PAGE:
Quote from the BBC: ""What we have here is a very deeply sinister and disturbing attempt by a group of fundamentalist, fanatical feminists trying to rope in some lawyers in order to bully the supermarkets into removing lads mags' from the shelves by alerting both staff and customers that they may be able to win a court case," Says it all.
  • Justin A.
    Ironic that some left wingers should be so determined to do something so right wing - eradication of free speech among the 4th Estate, even if that portion of the publishing industry is incredibly trashy.
  • Mr M.
    Tell us all on what grounds they'd bring a case!
  • oliverreed
    More importantly I have a pile of ironing they could be getting on with.
  • Marky M.
    ^ What he said ^
  • Monkey T.
    I bet the lady lawyers in question are all munters; if they were fit, they'd either be in the magazines or trying to get in them. No offence.
  • Her L.
    @oliverreed - Most likely all those big nan pants you've been stockpiling.
  • Castaway
    Good get rid of these mags and bring back proper ones that show traditonal 80's bush
  • Tim B.
    I assume Cosmo and the like will also be banned under the same campaign?
  • Confused
    Maybe it's just a fake name... but did a woman write this? That seems...odd considering
  • Mofs M.
    @ Confused No one writes articles on here, they just copy them from other sites, usually word for word.
  • Matt
    Lucy, the issue I take with your article is that is shows absolutely no context to the issue you are discussing. The issue I take with you is that you write highly opinionated pieces and then refuse to engage in any form of commentary, though I'm sure you take the time to read the comments on your pieces, but decide against responding in a context where you would be required to defend your questionable views. The concept of erotic art dates back easily as far as the Ancient Greeks and their drawings that would feature both males and females naked. Erotic literature dates back as far as literature itself, and in relatively modern history you have the rise of the 'novel' coming at the same time as countless novels similar to that of Cleland's infamous Fanny Hill (on an interesting side note at the time of his writing Fanny was not a slang word for the female genitalia and merely a coincidence). Sexualised material is hardly a new idea. If an employee working in a retail establishment selling these types of magazines approached a superior and advised them that they felt uncomfortable selling such materials they should be allowed to have a colleague deal with the transaction. But unless this group of lawyers has proof that Tesco's or similar is forcing employees to handle materials that they have a personal anxiety with being in the presence of, I can hardly see there being any case for sexual harassment. As previous commentators have mentioned, these feminists have failed to consider the male equivalent example. Personally I find 'chic lit', the likes of Fifty Shades of Grey and Mills & Boon, of questionable merit. But I would not be offended if asked to sell such an item, nor do I consider myself shocked and appalled when I see it lining the shelves of supermarkets and connivence stores. I doubt many women have previously been shocked by having to sell this material. As least not until they were nudged by a lawyer into making a complaint with the promise of a big legal settlement....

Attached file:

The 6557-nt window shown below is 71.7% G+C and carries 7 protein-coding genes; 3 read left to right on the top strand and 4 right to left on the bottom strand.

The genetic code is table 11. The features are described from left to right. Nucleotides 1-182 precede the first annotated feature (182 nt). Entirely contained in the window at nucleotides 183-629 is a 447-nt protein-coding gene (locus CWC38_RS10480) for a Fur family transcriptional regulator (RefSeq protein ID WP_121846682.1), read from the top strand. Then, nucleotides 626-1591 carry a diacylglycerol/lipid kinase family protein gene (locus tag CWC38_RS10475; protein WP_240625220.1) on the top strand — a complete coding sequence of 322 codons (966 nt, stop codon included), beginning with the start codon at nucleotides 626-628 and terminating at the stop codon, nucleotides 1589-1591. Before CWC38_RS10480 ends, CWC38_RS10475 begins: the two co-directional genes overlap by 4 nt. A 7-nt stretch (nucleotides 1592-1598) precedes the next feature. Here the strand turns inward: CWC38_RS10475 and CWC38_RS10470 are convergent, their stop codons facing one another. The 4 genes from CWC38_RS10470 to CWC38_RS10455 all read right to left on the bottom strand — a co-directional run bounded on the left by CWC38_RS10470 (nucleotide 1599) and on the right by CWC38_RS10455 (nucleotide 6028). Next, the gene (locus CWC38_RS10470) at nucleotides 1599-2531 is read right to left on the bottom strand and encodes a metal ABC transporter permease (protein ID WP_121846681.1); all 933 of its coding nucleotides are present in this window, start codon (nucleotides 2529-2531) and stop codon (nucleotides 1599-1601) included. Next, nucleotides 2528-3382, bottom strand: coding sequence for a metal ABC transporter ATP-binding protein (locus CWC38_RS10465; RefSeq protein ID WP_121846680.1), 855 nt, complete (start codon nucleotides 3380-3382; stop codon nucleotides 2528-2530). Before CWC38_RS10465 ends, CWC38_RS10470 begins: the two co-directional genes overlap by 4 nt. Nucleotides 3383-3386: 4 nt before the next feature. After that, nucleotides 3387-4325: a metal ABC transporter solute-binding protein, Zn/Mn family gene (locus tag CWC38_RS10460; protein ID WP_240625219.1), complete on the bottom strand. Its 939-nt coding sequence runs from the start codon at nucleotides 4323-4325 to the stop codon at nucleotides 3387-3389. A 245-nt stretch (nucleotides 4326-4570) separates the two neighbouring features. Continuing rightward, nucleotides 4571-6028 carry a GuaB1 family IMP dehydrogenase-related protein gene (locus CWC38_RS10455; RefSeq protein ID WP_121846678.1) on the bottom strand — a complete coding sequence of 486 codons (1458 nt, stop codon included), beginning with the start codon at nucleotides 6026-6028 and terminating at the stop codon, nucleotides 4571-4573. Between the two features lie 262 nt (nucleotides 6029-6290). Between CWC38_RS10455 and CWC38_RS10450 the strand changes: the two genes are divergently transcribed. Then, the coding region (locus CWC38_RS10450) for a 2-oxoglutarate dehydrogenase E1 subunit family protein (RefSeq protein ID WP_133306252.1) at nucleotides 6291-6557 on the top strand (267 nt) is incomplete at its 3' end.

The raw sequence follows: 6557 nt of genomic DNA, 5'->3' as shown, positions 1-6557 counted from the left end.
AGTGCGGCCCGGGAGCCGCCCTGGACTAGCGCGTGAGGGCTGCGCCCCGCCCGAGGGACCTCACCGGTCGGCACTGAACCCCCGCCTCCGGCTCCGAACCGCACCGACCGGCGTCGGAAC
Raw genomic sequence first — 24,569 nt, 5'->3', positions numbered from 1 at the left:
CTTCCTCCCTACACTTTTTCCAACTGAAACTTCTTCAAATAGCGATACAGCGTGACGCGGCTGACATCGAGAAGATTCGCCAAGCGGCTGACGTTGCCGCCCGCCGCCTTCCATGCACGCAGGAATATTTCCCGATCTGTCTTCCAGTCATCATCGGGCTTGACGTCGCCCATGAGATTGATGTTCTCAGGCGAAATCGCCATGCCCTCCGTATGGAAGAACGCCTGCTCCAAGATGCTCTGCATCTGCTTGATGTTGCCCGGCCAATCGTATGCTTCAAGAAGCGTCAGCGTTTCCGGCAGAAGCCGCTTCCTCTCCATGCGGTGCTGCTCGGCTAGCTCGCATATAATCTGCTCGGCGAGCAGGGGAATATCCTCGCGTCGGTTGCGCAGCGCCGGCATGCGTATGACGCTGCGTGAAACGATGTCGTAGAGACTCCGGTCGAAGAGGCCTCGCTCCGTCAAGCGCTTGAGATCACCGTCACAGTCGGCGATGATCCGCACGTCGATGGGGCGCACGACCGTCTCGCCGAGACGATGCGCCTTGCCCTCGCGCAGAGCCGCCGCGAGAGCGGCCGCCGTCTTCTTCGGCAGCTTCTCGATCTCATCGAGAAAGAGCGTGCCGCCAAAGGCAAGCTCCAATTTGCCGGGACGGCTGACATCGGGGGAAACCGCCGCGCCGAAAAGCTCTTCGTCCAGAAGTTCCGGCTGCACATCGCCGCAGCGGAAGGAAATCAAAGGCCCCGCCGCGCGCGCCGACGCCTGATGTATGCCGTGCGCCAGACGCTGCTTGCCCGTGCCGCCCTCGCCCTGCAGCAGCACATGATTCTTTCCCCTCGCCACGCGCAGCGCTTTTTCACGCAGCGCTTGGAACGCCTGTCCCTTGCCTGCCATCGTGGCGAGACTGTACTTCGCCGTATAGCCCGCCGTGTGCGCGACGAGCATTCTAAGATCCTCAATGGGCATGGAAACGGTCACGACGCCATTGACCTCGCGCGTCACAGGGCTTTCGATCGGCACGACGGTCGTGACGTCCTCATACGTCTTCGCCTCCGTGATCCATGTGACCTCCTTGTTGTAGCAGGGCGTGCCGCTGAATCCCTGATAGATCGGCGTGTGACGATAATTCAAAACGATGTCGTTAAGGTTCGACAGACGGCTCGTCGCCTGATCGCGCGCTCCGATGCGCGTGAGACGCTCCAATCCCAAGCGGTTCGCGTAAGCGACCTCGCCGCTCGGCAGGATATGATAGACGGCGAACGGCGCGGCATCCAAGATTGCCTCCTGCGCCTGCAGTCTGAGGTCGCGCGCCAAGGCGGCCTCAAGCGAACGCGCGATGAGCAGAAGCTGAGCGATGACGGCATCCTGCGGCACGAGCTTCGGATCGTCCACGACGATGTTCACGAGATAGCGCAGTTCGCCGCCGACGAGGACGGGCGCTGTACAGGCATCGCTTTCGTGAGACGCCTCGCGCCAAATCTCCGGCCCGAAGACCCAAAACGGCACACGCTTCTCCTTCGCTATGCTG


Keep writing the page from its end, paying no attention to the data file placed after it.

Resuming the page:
• Monkey T.
    @Matt - An intelligent, thoughtful, rational and balanced comment raising some interesting issues and well written too. Hope you enjoyed your first visit here.
  • Andy D.
    @Matt - can you point us in the direction of other 'news' websites where the writers engage in debate with the readers? Nope, thought not. Thanks for your comment though. It made a refreshing change.